It was a good, relaxing day with some well-mannered children and good food.  And I found somebody to sing a couple of songs with.  

Seriously, one of my motivations for going to church is that it's the only place I know where I can find some people to sing with. 


Wednesday, April 19, 2017

My favorite yearly miracle

I've been planting green beans and watching them pop through the ground and grow for some fifty years, but I never grow tired of it.  

By the way, faithful readers, I know that the way seeds sprout and grow is "science", but I've not found science to be incompatible with holy things.  I see it all the time on Facebook:  someone posting some meme that says, "It's science.. " (often followed by some foul name-calling) implying that religion and science can't be intertwined.  But I digress.  To each his own.    
Green beans are probably the easiest crop in the world to grow, and they don't mess around.  With plenty of moisture, they often muscle their way through the top crust of the soil in four days or so.  

One morning you walk to the garden and see a suspicious crack in the ground.

You lift it up like a lid...

Here's another srtong little fellow pushing through my sandy soil.

And this precocious little girl, who was the first one to pop up, couldn't wait to grow leaves.

So simple, and yet so miraculous!

Monday, April 17, 2017

Abilene, Kansas

I confess, my first and original reason for stopping in Abilene was fried chicken.  I heard, by word of mouth, that the Brookville Hotel (it isn't a hotel, just a restaurant) had the best food anywhere around.  A few years ago we stopped to check it out, but it was booked up.  They are only open Wednesday through Saturday, and then usually only in the evening.  The place is so popular, they suggest you make reservations.  When I first came up with this impromptu road trip, I tried calling them several times to get evening reservations, but nobody answered.  That's probably a good thing, because by the time we left Manhattan, Kansas, I'd had time to think it over:  It would end up costing $50 for the two of us, and we'd just had excellent chicken at R.C.'s in Martin City a couple of weeks before.  The only chicken that would top theirs would be my mother's, and she's no longer on this earth. 

There are several places of interest in Abilene, but by the time we got there it was after 1 PM.  It was obvious that we only had time to take in the Eisenhower Presidential Library and Museum.  I didn't think we'd get through it in that length of time, but it turns out there aren't nearly as many exhibits as the Truman Library.  We had exactly the amount of time we needed to take in everything.  In the Presidential Library, there was a timeline of World War I; now, Cliff and I are familiar with this timeline, since we've visited the World War I museum in Kansas City several times.  However, this timeline included information on where Ike was at various points during the war.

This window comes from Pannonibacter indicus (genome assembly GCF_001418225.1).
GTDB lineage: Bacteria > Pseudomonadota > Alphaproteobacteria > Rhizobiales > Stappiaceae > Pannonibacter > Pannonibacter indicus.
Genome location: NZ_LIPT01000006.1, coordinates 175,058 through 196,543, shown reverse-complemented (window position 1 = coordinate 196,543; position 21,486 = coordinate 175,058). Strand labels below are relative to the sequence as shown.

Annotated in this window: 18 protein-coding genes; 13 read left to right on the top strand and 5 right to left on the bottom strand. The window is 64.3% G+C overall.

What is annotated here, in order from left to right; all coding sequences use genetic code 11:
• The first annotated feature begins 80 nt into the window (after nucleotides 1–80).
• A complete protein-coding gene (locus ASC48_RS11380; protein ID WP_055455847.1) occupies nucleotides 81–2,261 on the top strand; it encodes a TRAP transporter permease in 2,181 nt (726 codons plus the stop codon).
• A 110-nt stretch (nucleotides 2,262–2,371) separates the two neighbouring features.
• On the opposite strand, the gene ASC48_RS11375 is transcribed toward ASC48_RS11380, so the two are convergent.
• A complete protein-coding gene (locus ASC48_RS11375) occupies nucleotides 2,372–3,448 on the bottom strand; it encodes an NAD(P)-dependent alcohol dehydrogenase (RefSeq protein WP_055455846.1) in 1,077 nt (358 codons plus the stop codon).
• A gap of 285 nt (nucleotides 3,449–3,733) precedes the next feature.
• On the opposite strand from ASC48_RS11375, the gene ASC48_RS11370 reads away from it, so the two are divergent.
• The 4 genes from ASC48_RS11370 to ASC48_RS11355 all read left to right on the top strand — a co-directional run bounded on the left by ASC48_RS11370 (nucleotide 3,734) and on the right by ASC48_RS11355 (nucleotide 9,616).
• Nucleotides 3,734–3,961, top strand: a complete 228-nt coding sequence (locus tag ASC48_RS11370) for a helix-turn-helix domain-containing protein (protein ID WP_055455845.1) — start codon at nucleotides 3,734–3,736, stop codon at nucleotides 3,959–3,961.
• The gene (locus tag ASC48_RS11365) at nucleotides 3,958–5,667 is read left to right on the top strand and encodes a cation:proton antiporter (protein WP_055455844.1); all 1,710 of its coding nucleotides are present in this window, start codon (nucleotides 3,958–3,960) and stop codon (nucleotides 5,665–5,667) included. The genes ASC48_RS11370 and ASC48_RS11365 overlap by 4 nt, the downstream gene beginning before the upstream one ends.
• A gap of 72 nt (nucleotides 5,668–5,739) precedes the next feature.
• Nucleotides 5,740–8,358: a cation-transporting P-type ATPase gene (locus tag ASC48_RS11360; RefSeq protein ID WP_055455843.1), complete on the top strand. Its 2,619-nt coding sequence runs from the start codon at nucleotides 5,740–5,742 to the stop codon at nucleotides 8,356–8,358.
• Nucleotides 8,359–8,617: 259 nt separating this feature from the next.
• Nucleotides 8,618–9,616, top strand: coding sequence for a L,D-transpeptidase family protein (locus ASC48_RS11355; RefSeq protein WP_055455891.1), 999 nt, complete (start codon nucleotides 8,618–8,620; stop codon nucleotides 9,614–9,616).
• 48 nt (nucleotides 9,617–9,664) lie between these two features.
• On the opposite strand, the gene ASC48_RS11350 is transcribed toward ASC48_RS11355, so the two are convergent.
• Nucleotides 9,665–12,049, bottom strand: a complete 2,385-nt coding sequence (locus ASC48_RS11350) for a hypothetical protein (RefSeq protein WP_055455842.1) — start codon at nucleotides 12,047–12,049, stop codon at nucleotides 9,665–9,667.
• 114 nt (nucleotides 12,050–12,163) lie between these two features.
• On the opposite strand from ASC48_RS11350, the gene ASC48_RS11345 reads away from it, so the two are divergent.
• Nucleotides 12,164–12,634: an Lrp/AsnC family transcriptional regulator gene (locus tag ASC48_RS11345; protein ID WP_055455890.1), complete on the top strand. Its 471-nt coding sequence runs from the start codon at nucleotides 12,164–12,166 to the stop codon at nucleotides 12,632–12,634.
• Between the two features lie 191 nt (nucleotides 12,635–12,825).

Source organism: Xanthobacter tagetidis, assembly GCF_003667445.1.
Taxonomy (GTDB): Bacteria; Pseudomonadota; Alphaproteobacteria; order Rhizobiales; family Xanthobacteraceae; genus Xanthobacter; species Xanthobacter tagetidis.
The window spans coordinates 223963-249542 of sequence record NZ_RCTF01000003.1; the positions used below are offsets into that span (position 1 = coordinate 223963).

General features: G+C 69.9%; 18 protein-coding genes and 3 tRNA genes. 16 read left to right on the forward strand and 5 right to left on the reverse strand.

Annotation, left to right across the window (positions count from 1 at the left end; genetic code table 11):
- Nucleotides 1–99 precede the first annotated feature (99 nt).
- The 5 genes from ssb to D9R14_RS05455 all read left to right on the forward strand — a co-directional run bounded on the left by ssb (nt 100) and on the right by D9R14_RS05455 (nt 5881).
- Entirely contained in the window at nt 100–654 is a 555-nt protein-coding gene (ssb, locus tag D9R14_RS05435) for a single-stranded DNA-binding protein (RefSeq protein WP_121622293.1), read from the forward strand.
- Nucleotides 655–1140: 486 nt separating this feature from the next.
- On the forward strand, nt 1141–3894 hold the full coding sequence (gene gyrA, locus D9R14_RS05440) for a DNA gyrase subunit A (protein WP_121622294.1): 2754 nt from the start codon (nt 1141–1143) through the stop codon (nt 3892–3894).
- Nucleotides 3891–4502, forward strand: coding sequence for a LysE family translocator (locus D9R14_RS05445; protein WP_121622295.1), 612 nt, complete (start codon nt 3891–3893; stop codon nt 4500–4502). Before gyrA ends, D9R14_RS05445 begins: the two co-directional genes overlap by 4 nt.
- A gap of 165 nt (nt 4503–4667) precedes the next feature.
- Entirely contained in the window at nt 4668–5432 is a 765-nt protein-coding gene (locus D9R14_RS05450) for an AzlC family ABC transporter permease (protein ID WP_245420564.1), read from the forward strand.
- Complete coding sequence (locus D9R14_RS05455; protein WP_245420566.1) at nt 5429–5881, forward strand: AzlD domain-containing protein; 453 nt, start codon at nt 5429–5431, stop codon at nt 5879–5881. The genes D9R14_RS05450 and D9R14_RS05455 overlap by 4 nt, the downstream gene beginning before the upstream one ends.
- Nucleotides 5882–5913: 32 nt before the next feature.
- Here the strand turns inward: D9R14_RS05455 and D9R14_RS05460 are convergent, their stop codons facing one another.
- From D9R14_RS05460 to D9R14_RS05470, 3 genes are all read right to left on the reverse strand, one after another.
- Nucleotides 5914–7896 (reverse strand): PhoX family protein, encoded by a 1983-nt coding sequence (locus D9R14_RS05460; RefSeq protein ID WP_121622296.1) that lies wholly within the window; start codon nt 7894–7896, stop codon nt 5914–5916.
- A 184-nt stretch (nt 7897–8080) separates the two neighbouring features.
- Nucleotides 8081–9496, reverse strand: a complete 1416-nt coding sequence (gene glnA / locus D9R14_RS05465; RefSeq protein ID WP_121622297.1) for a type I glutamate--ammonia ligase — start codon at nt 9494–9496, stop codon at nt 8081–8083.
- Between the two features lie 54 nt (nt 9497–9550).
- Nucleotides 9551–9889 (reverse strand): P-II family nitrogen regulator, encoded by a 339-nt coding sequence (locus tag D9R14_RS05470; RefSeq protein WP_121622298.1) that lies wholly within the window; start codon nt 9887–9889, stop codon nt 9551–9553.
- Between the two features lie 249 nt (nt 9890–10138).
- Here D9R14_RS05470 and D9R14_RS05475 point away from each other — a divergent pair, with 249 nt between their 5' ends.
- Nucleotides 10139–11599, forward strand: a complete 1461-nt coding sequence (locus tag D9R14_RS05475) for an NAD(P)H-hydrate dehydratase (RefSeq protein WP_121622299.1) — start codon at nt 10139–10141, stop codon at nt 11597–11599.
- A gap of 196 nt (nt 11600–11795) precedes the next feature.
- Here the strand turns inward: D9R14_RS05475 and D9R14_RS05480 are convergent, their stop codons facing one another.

We read several interesting stories:

The following story illustrates how badly Ike wanted to join the fighting in Europe.

There was even this story about Harry Truman

When we were done viewing the things in the library, we moved on to the museum, which had nothing to do with Ike.  Right now there's an exhibit telling about the Chisholm Trail.

Cliff did lots of reading.

We also went through the home where Eisenhower grew up.  The furnishings were a lot like houses I visited (and lived in) when I was a child.

We went in the chapel where Ike and Mamie were buried.

Of course I bought an expensive coffee mug, because that's what I do.  As I drink my morning coffee, I can reminisce about the places I've forced Cliff to take me.  I wonder if I'll be able to get an Arlo Guthrie coffee mug when we go to his concert.  Hmmm.  

I have fond childhood memories of Eisenhower:  My parents were non-voting Republicans, and always spoke positively of him.  Besides, we had a president who looked like somebody's grandpa, and what kid doesn't love a grandpa?    

Perhaps we'll see the interesting places in Abilene that we didn't have time for on our next trip to visit Maxine.  I'll leave you with a picture I've already shared on Facebook.  It's me, my nephew Larry (Maxine's son), and my lovely sister.  Larry's wife had gone to spend some time with one of their sons and his family in Oklahoma, but we had a wonderful visit with Maxine and Larry.

Saturday, April 15, 2017

Just a little road trip

I used to think Kansas was boring until I took a closer look.  If you get off the beaten path, there's plenty to see and do.  We made our first trip to the Flint Hills in 2013.  Even my stay-at-home husband enjoyed it to some extent: It's his policy to never enjoy anything that takes him away from home... and if he does enjoy it, he will be the last one to let you know.  I can't wait until he spends time at the Arlo Guthrie concert we're going to attend in May.  It'll probably be a new all-time low for poor Cliff.